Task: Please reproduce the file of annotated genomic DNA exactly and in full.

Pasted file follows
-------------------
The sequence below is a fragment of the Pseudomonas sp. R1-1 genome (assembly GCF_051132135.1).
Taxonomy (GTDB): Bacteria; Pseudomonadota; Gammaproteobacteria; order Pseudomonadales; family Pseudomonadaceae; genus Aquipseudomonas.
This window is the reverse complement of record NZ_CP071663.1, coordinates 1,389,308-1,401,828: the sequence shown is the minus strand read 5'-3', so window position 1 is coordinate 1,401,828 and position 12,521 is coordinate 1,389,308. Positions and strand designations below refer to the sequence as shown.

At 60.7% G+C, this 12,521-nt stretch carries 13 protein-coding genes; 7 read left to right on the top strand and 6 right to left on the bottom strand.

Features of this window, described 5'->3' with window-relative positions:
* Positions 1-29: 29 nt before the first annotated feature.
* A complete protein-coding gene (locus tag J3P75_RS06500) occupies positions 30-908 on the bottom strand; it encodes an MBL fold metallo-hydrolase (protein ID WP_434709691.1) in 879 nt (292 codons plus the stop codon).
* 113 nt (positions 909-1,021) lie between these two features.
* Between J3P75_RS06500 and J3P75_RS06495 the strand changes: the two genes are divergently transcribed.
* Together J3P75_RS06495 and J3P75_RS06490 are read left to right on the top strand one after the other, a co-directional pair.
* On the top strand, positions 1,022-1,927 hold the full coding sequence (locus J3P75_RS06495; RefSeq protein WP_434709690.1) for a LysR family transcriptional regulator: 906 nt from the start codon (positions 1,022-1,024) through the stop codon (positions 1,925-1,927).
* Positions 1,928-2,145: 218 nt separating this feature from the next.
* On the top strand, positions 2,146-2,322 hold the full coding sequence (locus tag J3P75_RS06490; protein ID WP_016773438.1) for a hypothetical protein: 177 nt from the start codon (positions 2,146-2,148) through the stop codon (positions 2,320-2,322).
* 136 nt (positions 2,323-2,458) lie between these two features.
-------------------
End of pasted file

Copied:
The sequence below is a fragment of the Pseudomonas sp. R1-1 genome (assembly GCF_051132135.1).
Taxonomy (GTDB): Bacteria; Pseudomonadota; Gammaproteobacteria; order Pseudomonadales; family Pseudomonadaceae; genus Aquipseudomonas.
This window is the reverse complement of record NZ_CP071663.1, coordinates 1,389,308-1,401,828: the sequence shown is the minus strand read 5'-3', so window position 1 is coordinate 1,401,828 and position 12,521 is coordinate 1,389,308. Positions and strand designations below refer to the sequence as shown.

At 60.7% G+C, this 12,521-nt stretch carries 13 protein-coding genes; 7 read left to right on the top strand and 6 right to left on the bottom strand.

Features of this window, described 5'->3' with window-relative positions:
* Positions 1-29: 29 nt before the first annotated feature.
* A complete protein-coding gene (locus tag J3P75_RS06500) occupies positions 30-908 on the bottom strand; it encodes an MBL fold metallo-hydrolase (protein ID WP_434709691.1) in 879 nt (292 codons plus the stop codon).
* 113 nt (positions 909-1,021) lie between these two features.
* Between J3P75_RS06500 and J3P75_RS06495 the strand changes: the two genes are divergently transcribed.
* Together J3P75_RS06495 and J3P75_RS06490 are read left to right on the top strand one after the other, a co-directional pair.
* On the top strand, positions 1,022-1,927 hold the full coding sequence (locus J3P75_RS06495; RefSeq protein WP_434709690.1) for a LysR family transcriptional regulator: 906 nt from the start codon (positions 1,022-1,024) through the stop codon (positions 1,925-1,927).
* Positions 1,928-2,145: 218 nt separating this feature from the next.
* On the top strand, positions 2,146-2,322 hold the full coding sequence (locus tag J3P75_RS06490; protein ID WP_016773438.1) for a hypothetical protein: 177 nt from the start codon (positions 2,146-2,148) through the stop codon (positions 2,320-2,322).
* 136 nt (positions 2,323-2,458) lie between these two features.